If You Can’t Access Your Archived Data, Why Bother to Back It Up?
Recently, I spoke to the IT infrastructure director of one of India’s most well-regarded global IT service providers. He shared the challenges of handling tens of thousands of tape drives. The major issue: data retrieval.
For example, say they need to access data that’s over three months old. The current logistics of locating and transporting tapes means retrieval can take over a month. Not exactly time-efficient.
The older the data, the greater the challenges. Bad or missing data is not uncommon, and some data can’t be recovered at all, due to restoration failure.
So, here’s his key message: “If you can’t access data from your backup storage within your business objective’s timeframe, you might as well not back up at all.”
Perception Versus Reality of Tape Drives
Tape drives have been around for decades. The perception that they’re the ideal backup solution is not wholly unfounded. But let’s take a look at the reality, through the pros and cons.
- Large capacity: Linear tape-open (LTO)-10 can store up to 36TB per cartridge.
- Budget-friendly: Favorable unit cost compared to disks.
- Data protection and integrity: write-once, read many (WORM), compression and encryption features.
- Remote access: Designed for off-site and offline archiving.
- Questionable stability: While vendors claim that that lifespan of LTO technology can be up to 30 years, this estimate is based on the maintenance of the rigorous storage conditions set by vendors.
- Outdated software: Even if you successfully store the tapes for those 30 years, you’ll still need the supported drive and software for restoration. This places you at the mercy of the vendor.
- Time-consuming migration: Tape migration can be challenging and time-consuming. Whether migrating backup software or media, the process can literally take years to complete.
- No deduplication: Most backup software does not support deduplication for tape storage. Even if duplication is written into the software, it’s often not implemented. So, compared to deduplicatable storage, you need a lot more tape to store the same volume of archived data.
The director I spoke to is currently in the process of switching to object storage, starting with email archiving.
Emails archived to object storage can be directly retrieved at any time (slightly more efficient than the one-month wait time of tape). And, by choosing to slowly fade out tape from his system, he allows the day-to-day operations of his organization to proceed uninterrupted.
His company is not alone in switching to object storage. Many organizations are engaging in the same process. Partially driven by COVID-19’s “work from home” culture, and focused on improving productivity, major companies are looking for ways to automate their data protection and retrieval processes.
Why is object storage such a viable option for facilitating automation? It comes down to the following built-in features (based on the vendor, of course):
- Amazon Simple Storage Service (S3) and REST API integration: Object storage can easily read, write and search data through a secure connection. S3 with REST is internet-friendly, with seamless integration to modern applications.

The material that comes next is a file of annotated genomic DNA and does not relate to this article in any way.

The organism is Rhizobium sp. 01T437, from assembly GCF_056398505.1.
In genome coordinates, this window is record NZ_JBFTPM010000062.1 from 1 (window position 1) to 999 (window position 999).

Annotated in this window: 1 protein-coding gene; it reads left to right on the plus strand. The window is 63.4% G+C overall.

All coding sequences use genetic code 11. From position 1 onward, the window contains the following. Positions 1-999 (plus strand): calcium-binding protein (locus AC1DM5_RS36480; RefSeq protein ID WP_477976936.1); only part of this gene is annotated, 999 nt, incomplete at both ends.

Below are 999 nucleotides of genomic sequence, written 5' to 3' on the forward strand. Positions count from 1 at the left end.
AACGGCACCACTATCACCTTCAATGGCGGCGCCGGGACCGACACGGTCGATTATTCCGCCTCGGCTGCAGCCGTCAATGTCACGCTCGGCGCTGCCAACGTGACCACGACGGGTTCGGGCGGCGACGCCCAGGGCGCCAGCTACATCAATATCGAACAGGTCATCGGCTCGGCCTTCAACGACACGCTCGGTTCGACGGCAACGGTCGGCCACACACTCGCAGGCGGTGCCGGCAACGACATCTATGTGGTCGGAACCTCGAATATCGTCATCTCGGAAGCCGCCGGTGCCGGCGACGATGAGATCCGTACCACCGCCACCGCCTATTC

- Data protection and integrity: Object storage is resilient to viruses and ransomware, through WORM, versioning, encryption, self-protection and self-healing features. No additional backup is required.
- Automatic data retention and purging: All data is not created equal. With object storage, data can be classified and protected automatically, based on a predefined retention policy. You also have the option to delete and shred automatically, after the retention date has expired.
- Automatic multisite protection: With object storage, data is made easily available to other sites automatically, through a policy-driven function, including public clouds.
- Low storage footprint: Object storage can save up to 60x more space compared to tape (assuming you’re keeping a complete monthly backup, up to seven years), through compression, deduplication and erasure coding,
- High availability: Availability up to 10 nines, with local-site and multisite redundancy.
- High flexibility and scalability: From 4TB to over a zettabyte, in one single cluster.
Backup Software Vendors Are Adopting S3
Backup software vendors have quickly adapted by supporting the S3 protocol. S3 is the de facto API for connecting to object storage; it’s actually quite difficult to find a backup software that doesn’t support S3.
APAC Customers Are Migrating to Object Storage
At Hitachi Vantara, one out of seven companies in the APAC region prefer to “back up to object storage.” This includes leading industry organizations, such as insurance brokers, financial institutions, telcos and government agencies.
That makes it one of our most popular options. And these customers aren’t just using object storage for archiving. We’re also seeing unstructured data stored, including documents, emails and images.
Conclusion: Companies Need To Prepare for the Future
For better or worse, and at least for the foreseeable future, tape storage is here to stay. But what it lacks is obvious: performance, reliability, scalability, openness and data protection.
Object storage offers all of these features, and more. It’s made for dynamic organizations striving to meet their ever-evolving business objectives.
Here’s my take-away message: Companies should start to evaluate their existing data protection infrastructures now, determining whether it meets the requirements of a challenging and changing business world.
But don’t worry, Hitachi Vantara is here to help. Contact us today to find out more about object storage.
Kim-Hock Liu is APAC Solution Lead, Data Intelligence, Global Field and Industry Solutions at Hitachi Vantara.